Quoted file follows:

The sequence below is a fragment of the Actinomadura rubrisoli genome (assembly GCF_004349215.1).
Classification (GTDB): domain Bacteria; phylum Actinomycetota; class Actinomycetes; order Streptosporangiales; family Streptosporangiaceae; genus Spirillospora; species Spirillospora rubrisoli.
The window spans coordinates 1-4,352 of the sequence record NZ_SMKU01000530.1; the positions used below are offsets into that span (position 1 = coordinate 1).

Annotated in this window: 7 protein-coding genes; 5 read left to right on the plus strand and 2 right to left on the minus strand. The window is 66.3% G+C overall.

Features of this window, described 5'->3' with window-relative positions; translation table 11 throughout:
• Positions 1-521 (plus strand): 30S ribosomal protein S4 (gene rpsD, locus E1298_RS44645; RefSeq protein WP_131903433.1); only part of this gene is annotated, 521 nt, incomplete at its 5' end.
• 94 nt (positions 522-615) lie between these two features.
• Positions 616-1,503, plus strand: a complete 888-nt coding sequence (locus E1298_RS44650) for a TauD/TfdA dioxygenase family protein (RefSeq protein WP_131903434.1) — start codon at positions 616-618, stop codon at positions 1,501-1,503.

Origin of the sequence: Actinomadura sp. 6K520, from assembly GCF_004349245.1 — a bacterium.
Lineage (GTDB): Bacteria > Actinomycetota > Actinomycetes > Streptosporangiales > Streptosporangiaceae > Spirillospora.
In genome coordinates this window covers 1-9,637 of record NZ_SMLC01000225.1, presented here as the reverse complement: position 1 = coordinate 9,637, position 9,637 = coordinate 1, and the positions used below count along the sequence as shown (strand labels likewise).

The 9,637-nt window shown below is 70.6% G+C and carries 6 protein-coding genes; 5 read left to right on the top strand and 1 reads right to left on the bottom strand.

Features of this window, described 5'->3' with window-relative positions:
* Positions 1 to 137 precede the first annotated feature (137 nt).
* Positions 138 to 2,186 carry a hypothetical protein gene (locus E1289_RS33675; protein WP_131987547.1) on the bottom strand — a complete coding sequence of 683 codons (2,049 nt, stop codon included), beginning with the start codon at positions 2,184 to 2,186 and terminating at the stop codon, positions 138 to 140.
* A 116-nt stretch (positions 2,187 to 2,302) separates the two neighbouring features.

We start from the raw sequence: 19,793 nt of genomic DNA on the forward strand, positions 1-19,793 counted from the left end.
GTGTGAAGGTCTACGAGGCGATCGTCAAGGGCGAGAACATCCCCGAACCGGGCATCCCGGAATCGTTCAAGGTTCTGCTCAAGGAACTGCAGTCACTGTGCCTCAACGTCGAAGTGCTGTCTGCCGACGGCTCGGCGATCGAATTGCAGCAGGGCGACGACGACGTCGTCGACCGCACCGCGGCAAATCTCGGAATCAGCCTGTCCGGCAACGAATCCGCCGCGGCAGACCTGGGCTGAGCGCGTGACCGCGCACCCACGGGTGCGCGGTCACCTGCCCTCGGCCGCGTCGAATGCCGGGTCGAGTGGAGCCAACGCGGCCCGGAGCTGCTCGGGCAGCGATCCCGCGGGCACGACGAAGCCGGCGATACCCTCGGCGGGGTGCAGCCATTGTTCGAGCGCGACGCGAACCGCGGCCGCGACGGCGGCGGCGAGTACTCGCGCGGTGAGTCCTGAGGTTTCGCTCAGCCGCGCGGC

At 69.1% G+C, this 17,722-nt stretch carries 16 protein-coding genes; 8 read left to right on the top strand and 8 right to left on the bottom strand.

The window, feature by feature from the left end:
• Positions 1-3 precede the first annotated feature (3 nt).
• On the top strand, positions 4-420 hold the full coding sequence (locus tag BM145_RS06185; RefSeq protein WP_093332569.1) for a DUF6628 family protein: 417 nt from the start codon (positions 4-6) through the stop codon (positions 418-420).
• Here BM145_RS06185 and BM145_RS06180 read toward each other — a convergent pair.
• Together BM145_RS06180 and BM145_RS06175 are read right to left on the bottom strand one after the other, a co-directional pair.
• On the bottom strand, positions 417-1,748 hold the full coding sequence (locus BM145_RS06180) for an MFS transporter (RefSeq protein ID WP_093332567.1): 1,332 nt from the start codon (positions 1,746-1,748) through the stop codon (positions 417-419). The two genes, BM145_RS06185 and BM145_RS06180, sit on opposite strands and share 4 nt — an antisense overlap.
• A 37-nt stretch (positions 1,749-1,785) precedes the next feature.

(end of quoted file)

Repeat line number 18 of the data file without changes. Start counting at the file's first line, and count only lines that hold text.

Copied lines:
GTGTGAAGGTCTACGAGGCGATCGTCAAGGGCGAGAACATCCCCGAACCGGGCATCCCGGAATCGTTCAAGGTTCTGCTCAAGGAACTGCAGTCACTGTGCCTCAACGTCGAAGTGCTGTCTGCCGACGGCTCGGCGATCGAATTGCAGCAGGGCGACGACGACGTCGTCGACCGCACCGCGGCAAATCTCGGAATCAGCCTGTCCGGCAACGAATCCGCCGCGGCAGACCTGGGCTGAGCGCGTGACCGCGCACCCACGGGTGCGCGGTCACCTGCCCTCGGCCGCGTCGAATGCCGGGTCGAGTGGAGCCAACGCGGCCCGGAGCTGCTCGGGCAGCGATCCCGCGGGCACGACGAAGCCGGCGATACCCTCGGCGGGGTGCAGCCATTGTTCGAGCGCGACGCGAACCGCGGCCGCGACGGCGGCGGCGAGTACTCGCGCGGTGAGTCCTGAGGTTTCGCTCAGCCGCGCGGC